Fire, in its uncontrolled state, is one of the great killers of people and the destroyer of economic wealth. Nearly 7,000 people lose their lives in fires each year; thousands more are injured and tens of thousands lose their homes and possessions to its ravages.
In an effort to protect the public from the devastating effects of fire, modern-day building codes have established minimum standards for the protection of life and property. During the last 10 to 15 years, life safety has surfaced as the motivating force behind building code changes. Now, however, there is also a need for emphasis on property protection.
As the fire resistivity of multifamily residences increases, fire losses – measured by extent of flame spread, average dollar loss per fire, and number of injuries per fire – all decrease. As the number of living units in multifamily residences increases, fire losses increase. In residences with more than 20 living units and built of wood-frame construction, injury losses and property losses are significantly greater than in any other combination of construction type and building size.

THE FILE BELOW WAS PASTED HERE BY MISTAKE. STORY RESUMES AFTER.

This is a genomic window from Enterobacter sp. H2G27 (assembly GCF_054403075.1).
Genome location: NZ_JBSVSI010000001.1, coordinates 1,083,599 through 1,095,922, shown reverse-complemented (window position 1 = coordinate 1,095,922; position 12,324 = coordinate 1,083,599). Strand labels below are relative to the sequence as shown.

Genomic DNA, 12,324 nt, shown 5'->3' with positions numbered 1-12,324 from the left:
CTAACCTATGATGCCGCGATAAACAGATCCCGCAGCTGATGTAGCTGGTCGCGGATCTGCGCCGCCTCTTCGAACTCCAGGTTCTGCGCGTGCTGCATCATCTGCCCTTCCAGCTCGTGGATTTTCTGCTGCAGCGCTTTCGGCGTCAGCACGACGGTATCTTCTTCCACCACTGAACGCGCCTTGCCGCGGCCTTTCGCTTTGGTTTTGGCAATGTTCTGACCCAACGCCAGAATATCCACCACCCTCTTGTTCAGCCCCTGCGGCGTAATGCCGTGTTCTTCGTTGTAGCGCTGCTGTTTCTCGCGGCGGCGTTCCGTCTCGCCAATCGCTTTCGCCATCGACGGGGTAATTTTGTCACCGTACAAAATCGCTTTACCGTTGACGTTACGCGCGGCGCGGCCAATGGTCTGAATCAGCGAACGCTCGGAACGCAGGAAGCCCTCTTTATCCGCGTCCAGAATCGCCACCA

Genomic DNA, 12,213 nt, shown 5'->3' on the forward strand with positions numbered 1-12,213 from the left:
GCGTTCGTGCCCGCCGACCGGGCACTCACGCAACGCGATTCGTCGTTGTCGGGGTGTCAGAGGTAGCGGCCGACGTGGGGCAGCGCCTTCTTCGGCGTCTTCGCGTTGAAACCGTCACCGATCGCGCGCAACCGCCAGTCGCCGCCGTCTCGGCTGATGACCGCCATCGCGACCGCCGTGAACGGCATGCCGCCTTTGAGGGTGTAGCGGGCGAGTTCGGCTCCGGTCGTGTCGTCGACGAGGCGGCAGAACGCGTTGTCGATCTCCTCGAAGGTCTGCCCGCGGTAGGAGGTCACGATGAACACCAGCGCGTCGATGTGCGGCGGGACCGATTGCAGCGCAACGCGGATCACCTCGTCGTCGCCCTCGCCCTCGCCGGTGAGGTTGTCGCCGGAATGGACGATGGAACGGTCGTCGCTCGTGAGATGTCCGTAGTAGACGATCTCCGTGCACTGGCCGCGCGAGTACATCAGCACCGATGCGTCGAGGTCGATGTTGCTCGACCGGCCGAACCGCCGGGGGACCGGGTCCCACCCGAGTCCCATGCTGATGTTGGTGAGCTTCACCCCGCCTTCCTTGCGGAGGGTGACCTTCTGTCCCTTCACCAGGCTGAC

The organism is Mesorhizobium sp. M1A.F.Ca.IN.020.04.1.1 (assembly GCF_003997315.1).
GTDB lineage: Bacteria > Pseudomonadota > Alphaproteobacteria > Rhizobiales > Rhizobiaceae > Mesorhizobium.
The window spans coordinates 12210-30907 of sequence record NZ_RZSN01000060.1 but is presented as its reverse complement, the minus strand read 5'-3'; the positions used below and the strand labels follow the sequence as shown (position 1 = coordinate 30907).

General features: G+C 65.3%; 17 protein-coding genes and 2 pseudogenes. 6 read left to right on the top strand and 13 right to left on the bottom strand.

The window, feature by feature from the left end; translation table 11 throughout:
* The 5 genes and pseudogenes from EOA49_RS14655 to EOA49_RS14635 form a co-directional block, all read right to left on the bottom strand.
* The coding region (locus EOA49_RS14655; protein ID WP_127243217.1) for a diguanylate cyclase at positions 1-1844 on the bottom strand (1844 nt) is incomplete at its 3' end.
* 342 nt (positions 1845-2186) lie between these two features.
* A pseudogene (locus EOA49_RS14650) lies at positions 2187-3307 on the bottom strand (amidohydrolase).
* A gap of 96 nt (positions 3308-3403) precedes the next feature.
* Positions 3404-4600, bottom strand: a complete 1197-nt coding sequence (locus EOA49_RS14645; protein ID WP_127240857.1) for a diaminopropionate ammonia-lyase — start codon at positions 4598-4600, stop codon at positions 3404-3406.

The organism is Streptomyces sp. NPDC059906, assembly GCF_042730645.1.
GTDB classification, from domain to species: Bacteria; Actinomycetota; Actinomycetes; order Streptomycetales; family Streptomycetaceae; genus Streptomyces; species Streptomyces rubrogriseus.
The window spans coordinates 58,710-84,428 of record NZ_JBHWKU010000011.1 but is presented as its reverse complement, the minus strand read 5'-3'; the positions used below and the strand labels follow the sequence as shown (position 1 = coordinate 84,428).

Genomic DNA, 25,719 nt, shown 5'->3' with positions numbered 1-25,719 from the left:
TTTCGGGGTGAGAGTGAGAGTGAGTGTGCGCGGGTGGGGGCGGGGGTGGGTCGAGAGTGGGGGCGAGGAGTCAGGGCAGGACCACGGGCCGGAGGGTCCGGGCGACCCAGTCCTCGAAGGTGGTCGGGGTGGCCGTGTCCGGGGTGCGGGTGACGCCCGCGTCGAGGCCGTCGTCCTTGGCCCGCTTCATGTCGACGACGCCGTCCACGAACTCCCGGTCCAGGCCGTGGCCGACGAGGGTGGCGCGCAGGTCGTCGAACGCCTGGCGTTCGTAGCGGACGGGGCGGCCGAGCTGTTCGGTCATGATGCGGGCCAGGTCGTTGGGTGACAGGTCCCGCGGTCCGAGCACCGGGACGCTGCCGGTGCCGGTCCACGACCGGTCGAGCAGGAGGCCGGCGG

It was one of the most costly structure fires ever. A large and modern retail distribution centers burned to the ground along with all of its contents. Losses to K-Mart’s 1.1 million-square foot warehouse located near Philadelphia, Pennsylvania, exceeded $110 million. In a little over one hour the huge warehouse and its contents were totally destroyed in spite of the presence of an operating, full-coverage, automatic sprinkler system and quick response by dozens of fire trucks. Only the general offices and computer center survived, separated from the rest of the structure my masonry walls.